Key words£ºstorytelling£¬Aboriginal£¬tradition, Australia  
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Genre£ºfolklore Topic£ºStorytelling Words:420
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Storytelling ensures that Aboriginal heritage
is passed on to the younger people.

Storytelling in Aboriginal Australia

Author£ºUnknown Source£º  
Date£º2008-5-26 Editor£ºEmma

(An Australian Aboriginal)


In Aboriginal Australian society storytelling makes up a large part of everyday life. Storytelling is not only about entertaining people but is also vital in educating children about life.

Storytelling is used in a variety of ways. It is used to teach children how they should behave and why, and to pass on knowledge about everyday life such as how and when to find certain foods. Stories are also used to explain peoples' spirituality, heritage and the laws. Dreaming stories pass on information to young people about creation, how the land was formed and populated, creation of plants, animals and humans, information about ancestral beings and places, the boundaries of peoples' tribal lands, how ancestors came to Australia, how people migrated across the country and arrived in a particular part of the country.

But not all information can be known by all people. Some information can only be revealed to certain people. This information is known as sacred. For example some sacred information can only be told to certain initiated women or men after they have carried out certain initiation rites.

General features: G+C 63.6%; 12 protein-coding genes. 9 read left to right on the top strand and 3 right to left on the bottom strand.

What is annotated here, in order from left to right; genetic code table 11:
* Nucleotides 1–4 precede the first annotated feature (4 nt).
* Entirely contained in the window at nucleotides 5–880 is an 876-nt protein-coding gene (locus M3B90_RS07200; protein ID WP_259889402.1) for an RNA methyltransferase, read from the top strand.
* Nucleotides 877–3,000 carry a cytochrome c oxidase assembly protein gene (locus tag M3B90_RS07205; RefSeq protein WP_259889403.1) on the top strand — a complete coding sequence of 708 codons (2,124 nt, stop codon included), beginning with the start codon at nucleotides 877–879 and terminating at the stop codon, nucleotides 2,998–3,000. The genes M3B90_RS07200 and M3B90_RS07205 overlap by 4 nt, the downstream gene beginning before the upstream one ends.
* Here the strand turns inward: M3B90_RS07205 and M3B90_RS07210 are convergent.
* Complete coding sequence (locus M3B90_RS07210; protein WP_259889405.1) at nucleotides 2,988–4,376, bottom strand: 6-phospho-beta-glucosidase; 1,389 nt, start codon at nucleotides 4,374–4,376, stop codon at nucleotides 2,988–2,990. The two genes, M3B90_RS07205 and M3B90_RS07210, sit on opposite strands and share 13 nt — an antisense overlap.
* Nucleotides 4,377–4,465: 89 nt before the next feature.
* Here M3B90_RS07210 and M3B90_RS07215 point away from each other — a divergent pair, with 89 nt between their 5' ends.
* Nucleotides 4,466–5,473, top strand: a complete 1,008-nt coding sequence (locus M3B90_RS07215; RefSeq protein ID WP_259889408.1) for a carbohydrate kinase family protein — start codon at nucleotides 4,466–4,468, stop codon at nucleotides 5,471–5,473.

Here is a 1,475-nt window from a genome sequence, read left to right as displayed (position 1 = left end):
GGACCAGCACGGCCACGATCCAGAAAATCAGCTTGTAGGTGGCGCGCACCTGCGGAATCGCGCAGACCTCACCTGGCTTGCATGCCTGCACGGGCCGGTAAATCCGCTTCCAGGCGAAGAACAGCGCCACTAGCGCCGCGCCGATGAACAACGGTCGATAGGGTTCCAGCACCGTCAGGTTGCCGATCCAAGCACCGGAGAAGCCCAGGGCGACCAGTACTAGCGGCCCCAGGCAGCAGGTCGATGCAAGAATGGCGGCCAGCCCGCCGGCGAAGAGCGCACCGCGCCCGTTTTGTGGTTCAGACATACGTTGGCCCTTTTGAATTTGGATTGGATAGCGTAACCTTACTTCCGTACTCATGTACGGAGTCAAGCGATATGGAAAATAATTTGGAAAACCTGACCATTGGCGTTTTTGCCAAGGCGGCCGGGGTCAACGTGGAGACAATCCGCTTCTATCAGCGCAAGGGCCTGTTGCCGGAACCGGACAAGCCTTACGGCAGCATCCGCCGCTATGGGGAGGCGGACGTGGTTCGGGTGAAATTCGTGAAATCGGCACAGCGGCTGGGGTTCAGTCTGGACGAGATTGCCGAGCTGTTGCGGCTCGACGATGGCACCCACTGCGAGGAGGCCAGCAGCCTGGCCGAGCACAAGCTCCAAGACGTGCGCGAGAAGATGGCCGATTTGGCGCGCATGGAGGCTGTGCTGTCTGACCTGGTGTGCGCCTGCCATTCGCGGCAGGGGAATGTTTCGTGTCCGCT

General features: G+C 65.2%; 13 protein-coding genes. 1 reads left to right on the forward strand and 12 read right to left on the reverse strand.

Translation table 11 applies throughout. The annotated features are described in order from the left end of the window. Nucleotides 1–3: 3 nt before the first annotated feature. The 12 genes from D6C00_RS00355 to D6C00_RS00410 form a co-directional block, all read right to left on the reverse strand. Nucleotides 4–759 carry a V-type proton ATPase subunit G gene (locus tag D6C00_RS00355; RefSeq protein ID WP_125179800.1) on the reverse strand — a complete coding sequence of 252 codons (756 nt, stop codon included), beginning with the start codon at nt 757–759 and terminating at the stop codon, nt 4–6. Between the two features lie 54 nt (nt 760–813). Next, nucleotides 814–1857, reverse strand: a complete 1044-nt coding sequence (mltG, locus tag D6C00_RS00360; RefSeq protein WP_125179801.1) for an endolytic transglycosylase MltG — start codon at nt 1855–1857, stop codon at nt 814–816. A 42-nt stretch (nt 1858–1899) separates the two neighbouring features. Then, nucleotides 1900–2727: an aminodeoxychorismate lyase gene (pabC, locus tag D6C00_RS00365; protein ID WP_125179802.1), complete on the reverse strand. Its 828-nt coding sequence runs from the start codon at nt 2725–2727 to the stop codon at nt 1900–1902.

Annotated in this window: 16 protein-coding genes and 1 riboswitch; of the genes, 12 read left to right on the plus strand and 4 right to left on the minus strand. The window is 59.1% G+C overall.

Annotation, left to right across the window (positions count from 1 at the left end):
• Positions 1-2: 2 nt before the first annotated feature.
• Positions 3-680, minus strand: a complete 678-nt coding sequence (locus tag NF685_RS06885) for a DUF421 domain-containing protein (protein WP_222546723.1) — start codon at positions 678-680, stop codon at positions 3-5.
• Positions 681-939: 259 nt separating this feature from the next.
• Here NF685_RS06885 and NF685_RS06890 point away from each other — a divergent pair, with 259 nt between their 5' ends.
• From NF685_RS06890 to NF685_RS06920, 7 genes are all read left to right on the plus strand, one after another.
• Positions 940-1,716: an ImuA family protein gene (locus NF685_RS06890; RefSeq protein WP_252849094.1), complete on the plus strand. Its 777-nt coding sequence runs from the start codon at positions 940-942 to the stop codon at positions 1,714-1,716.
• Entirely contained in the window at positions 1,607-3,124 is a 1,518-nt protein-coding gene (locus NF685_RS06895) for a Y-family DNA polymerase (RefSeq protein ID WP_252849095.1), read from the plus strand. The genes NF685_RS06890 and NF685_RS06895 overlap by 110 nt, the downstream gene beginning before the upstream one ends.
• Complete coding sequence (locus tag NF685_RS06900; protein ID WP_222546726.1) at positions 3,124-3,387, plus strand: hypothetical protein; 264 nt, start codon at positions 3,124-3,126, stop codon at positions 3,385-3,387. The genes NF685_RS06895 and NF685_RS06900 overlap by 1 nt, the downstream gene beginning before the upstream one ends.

The elders use every opportunity to educate the children about the way of life of their people. Stories are told while walking down to the waterhole or grinding up seeds to make damper (bread) or sitting around the campfire at night. As children grew older more information is passed on about their culture. Once a person becomes an adult they are responsible for passing on the information they had learned to the younger people.

Storytelling ensures that Aboriginal heritage is passed on to the younger people. This is how Dreaming stories have been passed down for thousands of years and continue to be passed on today.

Today storytelling in Indigenous Australia is still a very important way of passing on information to people. For thousands of years information has been passed on through stories and songs. Today you can also see and hear it in many types of music, plays, poetry, books, artwork, on television and on the Web and you can now read in books the traditional stories that were once only spoken.

These stories keep alive the traditions and heritage of Indigenous Australia not only within Indigenous communities but also within the wider community. This helps to increase understanding and awareness between people.

Today, as well as elders in the communities, we have professional story tellers who visit schools and other educational groups passing on their knowledge about Indigenous culture and beliefs.



Why is storytelling so important to Australian Aboriginals?



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